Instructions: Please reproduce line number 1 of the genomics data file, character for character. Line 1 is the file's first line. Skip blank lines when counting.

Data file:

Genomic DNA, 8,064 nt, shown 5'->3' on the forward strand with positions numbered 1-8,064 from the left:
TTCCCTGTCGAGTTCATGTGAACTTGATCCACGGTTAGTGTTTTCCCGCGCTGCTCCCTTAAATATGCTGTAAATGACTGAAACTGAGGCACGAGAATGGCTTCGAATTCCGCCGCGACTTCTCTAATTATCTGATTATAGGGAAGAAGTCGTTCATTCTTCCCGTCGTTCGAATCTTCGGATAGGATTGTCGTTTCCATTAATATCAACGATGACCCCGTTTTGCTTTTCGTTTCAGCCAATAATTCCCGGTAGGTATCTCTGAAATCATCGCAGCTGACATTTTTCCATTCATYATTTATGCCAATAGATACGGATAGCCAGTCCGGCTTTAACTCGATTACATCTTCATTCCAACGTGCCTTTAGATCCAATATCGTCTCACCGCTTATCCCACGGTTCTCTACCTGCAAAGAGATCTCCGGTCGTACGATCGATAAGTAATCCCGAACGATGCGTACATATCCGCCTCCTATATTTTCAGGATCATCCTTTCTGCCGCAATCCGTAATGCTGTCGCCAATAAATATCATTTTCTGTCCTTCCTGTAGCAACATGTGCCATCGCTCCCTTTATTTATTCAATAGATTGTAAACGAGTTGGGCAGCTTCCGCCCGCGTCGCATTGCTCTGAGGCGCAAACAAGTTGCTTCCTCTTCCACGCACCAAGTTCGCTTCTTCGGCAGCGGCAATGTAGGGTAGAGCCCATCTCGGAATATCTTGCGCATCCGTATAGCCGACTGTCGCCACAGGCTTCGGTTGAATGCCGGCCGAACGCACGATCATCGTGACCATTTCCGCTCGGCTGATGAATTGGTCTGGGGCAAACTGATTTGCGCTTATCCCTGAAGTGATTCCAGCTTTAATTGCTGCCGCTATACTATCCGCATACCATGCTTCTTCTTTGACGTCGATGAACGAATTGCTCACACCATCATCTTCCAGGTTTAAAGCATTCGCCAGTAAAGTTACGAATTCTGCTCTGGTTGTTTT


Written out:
Genomic DNA, 8,064 nt, shown 5'->3' on the forward strand with positions numbered 1-8,064 from the left: